Go to Content Go to Navigation Go to Navigation Go to Site Search Homepage

The birth control pill is safe for most people, but all medicines have some risks and side effects. Your doctor will help you figure out if the pill is safe for you.

Want the Pill?

Find a Health Center

Is the birth control pill safe?

There’s a good chance the pill will be totally safe for you — most people can take it with no problems. The pill has been around for more than 50 years, and millions of people have used it safely.  

Can I take the birth control pill?

Like with all medications, the pill isn’t for everyone.

Smoking and birth control pills don’t always mix. If you’re over 35 and a smoker, you shouldn’t use the combination pill (COCs) or any other kind of birth control that contains the hormone estrogen. If you’re over 35 and you vape, talk with your nurse or doctor about whether the combination pill is safe for you. You can take progestin-only pills (POPs or mini pills) if you’re a smoker.

Also avoid using combination pills if you’ve had:

  • Blood clots, an inherited blood-clotting disorder, or vein inflammation

  • Breast cancer

  • Heart attack, stroke, angina, or other serious heart problems

  • Migraine headaches with aura (seeing flashing, zigzag lines)

  • Uncontrolled high blood pressure

  • Very bad diabetes or liver disease

Avoid using progestin-only pills if you’ve had:

Avoid using Slynd (a type of progestin-only pill) if you’ve had:

  • Kidney disease

  • Adrenal insufficiency

  • Liver disease

  • Cervical, breast, ovarian, uterine, or endometrial cancer

Talk with your doctor or nurse about your health history. They’ll help you decide if the pill is right for you.

What are the risks of birth control pills?

Even though birth control pills are very safe, using the combination pill can slightly increase your risk of health problems. Complications are rare, but they can be serious. These include heart attack, stroke, blood clots, and liver tumors. In very rare cases, they can lead to death. For the most part, progestin-only pills (aka POPs or mini pills) don’t have these risks.

When talking with your doctor about birth control, tell them about any medications you’re taking and any health problems you’ve had.

There’s a very slight chance that you can get pregnant even if you always take the pill correctly every day. But if you do get pregnant and accidentally take the pill during the early part of your pregnancy, it won’t increase the risk of birth defects.

It’s important to remember that the chance of having any of these problems while taking birth control pills is really, really low for most people. In fact, pregnancy is more likely to cause serious health problems than the pill. Your doctor or nurse can help you figure out which types of birth control will be safest for you.

What warning signs should I know about?

Most people on the pill won’t have any problems at all. But just in case, it’s good to know what the signs of a serious issue are.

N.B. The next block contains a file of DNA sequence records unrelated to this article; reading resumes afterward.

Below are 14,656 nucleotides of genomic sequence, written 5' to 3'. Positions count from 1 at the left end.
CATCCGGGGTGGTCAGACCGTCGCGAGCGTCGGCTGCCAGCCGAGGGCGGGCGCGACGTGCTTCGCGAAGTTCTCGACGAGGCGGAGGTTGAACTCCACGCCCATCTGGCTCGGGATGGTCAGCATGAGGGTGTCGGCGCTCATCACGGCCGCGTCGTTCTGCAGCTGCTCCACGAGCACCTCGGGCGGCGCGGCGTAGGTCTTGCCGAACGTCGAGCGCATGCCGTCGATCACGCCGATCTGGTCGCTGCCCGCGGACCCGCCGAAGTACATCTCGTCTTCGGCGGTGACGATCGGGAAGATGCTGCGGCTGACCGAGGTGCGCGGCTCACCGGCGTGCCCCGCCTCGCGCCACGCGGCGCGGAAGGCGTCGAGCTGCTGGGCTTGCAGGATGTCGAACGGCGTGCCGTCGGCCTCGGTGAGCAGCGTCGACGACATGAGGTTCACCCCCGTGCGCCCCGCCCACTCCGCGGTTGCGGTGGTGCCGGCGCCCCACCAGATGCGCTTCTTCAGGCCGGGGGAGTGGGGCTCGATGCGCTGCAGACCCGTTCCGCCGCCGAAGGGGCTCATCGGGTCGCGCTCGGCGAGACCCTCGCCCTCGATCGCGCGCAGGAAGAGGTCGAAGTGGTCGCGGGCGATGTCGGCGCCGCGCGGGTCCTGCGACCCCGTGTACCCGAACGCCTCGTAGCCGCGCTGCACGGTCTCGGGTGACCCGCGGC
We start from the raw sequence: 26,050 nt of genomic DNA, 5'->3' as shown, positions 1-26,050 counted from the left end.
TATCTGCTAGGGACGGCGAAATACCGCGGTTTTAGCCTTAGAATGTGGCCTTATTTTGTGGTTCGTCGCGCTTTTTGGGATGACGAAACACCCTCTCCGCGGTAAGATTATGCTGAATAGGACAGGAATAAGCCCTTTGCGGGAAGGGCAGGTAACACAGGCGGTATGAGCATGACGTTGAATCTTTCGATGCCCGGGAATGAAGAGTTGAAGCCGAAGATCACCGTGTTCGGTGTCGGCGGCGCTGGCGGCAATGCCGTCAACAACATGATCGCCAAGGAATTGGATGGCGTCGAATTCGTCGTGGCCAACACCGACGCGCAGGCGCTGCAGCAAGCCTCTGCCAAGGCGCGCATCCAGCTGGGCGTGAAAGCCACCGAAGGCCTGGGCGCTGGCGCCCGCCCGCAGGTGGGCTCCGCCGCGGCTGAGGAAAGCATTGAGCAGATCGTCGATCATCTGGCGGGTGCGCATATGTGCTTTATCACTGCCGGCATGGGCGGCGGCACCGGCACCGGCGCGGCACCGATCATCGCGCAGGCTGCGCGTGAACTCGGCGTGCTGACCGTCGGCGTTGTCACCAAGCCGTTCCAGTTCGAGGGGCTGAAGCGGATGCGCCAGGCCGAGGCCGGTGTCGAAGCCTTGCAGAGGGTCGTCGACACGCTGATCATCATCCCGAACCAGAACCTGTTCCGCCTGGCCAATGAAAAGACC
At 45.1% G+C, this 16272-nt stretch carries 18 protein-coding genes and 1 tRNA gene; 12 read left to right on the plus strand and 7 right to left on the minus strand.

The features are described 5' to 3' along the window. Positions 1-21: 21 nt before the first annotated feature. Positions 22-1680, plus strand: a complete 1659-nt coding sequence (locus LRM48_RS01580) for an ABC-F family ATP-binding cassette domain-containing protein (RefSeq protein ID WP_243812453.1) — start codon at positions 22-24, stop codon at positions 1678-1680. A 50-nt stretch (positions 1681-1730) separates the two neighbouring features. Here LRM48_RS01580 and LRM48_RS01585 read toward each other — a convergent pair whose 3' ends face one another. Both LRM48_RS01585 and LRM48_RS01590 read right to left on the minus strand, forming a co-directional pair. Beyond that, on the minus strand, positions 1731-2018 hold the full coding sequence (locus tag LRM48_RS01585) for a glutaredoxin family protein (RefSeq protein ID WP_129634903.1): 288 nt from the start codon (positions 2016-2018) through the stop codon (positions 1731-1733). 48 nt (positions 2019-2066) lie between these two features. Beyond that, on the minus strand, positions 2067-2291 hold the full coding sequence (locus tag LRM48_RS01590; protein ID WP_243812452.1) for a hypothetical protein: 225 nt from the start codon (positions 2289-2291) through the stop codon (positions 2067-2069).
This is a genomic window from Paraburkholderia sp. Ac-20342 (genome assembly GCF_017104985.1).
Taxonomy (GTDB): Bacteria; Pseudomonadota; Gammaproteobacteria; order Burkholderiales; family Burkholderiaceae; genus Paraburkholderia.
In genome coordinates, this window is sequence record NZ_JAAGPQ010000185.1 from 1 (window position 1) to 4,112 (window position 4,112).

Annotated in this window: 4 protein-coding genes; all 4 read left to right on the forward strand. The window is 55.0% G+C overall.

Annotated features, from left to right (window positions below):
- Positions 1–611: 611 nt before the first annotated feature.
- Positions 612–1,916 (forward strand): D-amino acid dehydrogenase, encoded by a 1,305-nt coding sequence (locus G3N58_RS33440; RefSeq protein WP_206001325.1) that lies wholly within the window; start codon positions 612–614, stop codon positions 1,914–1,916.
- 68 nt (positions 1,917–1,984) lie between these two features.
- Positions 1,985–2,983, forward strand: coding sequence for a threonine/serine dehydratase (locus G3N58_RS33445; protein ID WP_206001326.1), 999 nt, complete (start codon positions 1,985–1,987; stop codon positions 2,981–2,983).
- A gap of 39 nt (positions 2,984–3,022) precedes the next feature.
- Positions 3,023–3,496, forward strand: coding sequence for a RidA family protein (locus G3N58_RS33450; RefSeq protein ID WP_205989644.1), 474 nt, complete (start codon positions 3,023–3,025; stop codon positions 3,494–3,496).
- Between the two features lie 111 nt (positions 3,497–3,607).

See a doctor or nurse right away if you have:

  • sudden back/jaw pain along with nausea, sweating, or trouble breathing

  • chest pain or discomfort

  • achy soreness in your leg

  • trouble breathing

  • severe pain in your belly or stomach

  • sudden, very bad headache

  • headaches that are different, worse, or happen more often than usual

  • aura — (seeing flashing, zigzag lines)

  • yellowing of your skin or eyes

You can always call a nurse or doctor, like the ones at your local Planned Parenthood health center, if you have questions or you’re worried about any health issues.

Is it safe to take the pill while breastfeeding?

Combination pills (COCs) may reduce the amount and quality of your breast milk in the first 3 weeks of breastfeeding. If you’re nursing, wait at least 3 weeks after giving birth to start using combination pills. Your breast milk will contain traces of the pill's hormones, but it’s not likely that these hormones will have any effect on your baby. Talk with your nurse or doctor if you have any concerns about breastfeeding while using the pill.

Progestin-only pills (AKA POPs or mini pills) are fine to use while you're breastfeeding. In fact, using the mini pill and breastfeeding shouldn’t have any effect on how much milk you produce, and won't affect your baby.

More questions from patients:

Can I take the birth control pill if I have high blood pressure?

It depends. Birth control pills that contain the hormone estrogen aren’t a good idea for people with high blood pressure because they can actually raise your blood pressure. Depending on your age, how well your blood pressure is controlled, and other risk factors, your nurse or doctor can help you decide whether the pill is safe for you.

There are 4 estrogen free (progestin-only) hormonal methods that are safe to use for people with high blood pressure, including progestin-only pills, the birth control shot, the birth control implant, and hormonal IUDs. Your doctor or nurse, like the staff at your local Planned Parenthood health center, can help you decide which birth control method is right for you.

Was this page helpful?
You’re the best! Thanks for your feedback.
Thanks for your feedback.

Need Help? Chat Now

Chat online to get answers about pregnancy, birth control, emergency contraception, STDs, and abortion. 

Chat Now

The Pill

  • 93% effective

  • Costs up to $50, but can be $0

  • Prescription required

  • Take once a day

The pill doesn’t protect you from  STDs. Use a condom with your pill to help stop pregnancy and STDs.
See All Methods